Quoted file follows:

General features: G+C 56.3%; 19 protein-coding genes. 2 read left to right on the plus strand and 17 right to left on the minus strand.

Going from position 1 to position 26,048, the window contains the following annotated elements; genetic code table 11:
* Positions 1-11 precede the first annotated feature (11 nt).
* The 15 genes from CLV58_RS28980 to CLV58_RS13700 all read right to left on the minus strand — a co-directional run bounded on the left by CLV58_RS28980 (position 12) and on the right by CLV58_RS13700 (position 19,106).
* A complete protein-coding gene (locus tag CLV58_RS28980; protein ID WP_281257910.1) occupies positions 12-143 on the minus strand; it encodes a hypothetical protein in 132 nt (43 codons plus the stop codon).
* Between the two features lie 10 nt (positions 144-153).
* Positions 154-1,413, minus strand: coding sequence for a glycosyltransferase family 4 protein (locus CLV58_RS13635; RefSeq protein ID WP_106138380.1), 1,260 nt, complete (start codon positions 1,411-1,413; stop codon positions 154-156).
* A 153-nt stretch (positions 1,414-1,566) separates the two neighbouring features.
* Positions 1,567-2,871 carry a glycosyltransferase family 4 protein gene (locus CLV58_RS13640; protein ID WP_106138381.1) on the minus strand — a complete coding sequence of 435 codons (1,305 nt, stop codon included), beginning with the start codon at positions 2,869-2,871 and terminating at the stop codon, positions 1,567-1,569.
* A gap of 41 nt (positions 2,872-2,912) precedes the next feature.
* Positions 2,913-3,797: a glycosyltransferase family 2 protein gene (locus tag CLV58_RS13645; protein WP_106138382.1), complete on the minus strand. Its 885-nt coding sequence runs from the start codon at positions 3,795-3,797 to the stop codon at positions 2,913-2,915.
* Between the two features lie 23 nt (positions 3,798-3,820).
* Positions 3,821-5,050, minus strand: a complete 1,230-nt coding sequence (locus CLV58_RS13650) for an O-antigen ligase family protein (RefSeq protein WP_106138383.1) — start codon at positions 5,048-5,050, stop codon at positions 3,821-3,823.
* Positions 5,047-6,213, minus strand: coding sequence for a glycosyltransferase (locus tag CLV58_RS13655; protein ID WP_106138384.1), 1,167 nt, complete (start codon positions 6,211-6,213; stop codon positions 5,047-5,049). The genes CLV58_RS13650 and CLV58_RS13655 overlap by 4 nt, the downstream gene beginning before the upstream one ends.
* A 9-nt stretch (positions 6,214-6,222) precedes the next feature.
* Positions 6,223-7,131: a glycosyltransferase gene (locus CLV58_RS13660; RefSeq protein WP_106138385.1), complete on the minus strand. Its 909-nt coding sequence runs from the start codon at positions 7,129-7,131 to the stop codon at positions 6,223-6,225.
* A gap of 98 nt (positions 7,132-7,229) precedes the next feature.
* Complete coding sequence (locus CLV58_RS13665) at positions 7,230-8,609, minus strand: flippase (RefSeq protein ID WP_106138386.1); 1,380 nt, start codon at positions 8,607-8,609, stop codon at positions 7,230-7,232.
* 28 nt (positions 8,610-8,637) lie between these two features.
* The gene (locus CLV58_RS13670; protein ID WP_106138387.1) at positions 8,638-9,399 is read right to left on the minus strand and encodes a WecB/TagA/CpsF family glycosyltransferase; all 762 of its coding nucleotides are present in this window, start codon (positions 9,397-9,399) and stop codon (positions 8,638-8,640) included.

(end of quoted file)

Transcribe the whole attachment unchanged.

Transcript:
General features: G+C 56.3%; 19 protein-coding genes. 2 read left to right on the plus strand and 17 right to left on the minus strand.

Going from position 1 to position 26,048, the window contains the following annotated elements; genetic code table 11:
* Positions 1-11 precede the first annotated feature (11 nt).
* The 15 genes from CLV58_RS28980 to CLV58_RS13700 all read right to left on the minus strand — a co-directional run bounded on the left by CLV58_RS28980 (position 12) and on the right by CLV58_RS13700 (position 19,106).
* A complete protein-coding gene (locus tag CLV58_RS28980; protein ID WP_281257910.1) occupies positions 12-143 on the minus strand; it encodes a hypothetical protein in 132 nt (43 codons plus the stop codon).
* Between the two features lie 10 nt (positions 144-153).
* Positions 154-1,413, minus strand: coding sequence for a glycosyltransferase family 4 protein (locus CLV58_RS13635; RefSeq protein ID WP_106138380.1), 1,260 nt, complete (start codon positions 1,411-1,413; stop codon positions 154-156).
* A 153-nt stretch (positions 1,414-1,566) separates the two neighbouring features.
* Positions 1,567-2,871 carry a glycosyltransferase family 4 protein gene (locus CLV58_RS13640; protein ID WP_106138381.1) on the minus strand — a complete coding sequence of 435 codons (1,305 nt, stop codon included), beginning with the start codon at positions 2,869-2,871 and terminating at the stop codon, positions 1,567-1,569.
* A gap of 41 nt (positions 2,872-2,912) precedes the next feature.
* Positions 2,913-3,797: a glycosyltransferase family 2 protein gene (locus tag CLV58_RS13645; protein WP_106138382.1), complete on the minus strand. Its 885-nt coding sequence runs from the start codon at positions 3,795-3,797 to the stop codon at positions 2,913-2,915.
* Between the two features lie 23 nt (positions 3,798-3,820).
* Positions 3,821-5,050, minus strand: a complete 1,230-nt coding sequence (locus CLV58_RS13650) for an O-antigen ligase family protein (RefSeq protein WP_106138383.1) — start codon at positions 5,048-5,050, stop codon at positions 3,821-3,823.
* Positions 5,047-6,213, minus strand: coding sequence for a glycosyltransferase (locus tag CLV58_RS13655; protein ID WP_106138384.1), 1,167 nt, complete (start codon positions 6,211-6,213; stop codon positions 5,047-5,049). The genes CLV58_RS13650 and CLV58_RS13655 overlap by 4 nt, the downstream gene beginning before the upstream one ends.
* A 9-nt stretch (positions 6,214-6,222) precedes the next feature.
* Positions 6,223-7,131: a glycosyltransferase gene (locus CLV58_RS13660; RefSeq protein WP_106138385.1), complete on the minus strand. Its 909-nt coding sequence runs from the start codon at positions 7,129-7,131 to the stop codon at positions 6,223-6,225.
* A gap of 98 nt (positions 7,132-7,229) precedes the next feature.
* Complete coding sequence (locus CLV58_RS13665) at positions 7,230-8,609, minus strand: flippase (RefSeq protein ID WP_106138386.1); 1,380 nt, start codon at positions 8,607-8,609, stop codon at positions 7,230-7,232.
* 28 nt (positions 8,610-8,637) lie between these two features.
* The gene (locus CLV58_RS13670; protein ID WP_106138387.1) at positions 8,638-9,399 is read right to left on the minus strand and encodes a WecB/TagA/CpsF family glycosyltransferase; all 762 of its coding nucleotides are present in this window, start codon (positions 9,397-9,399) and stop codon (positions 8,638-8,640) included.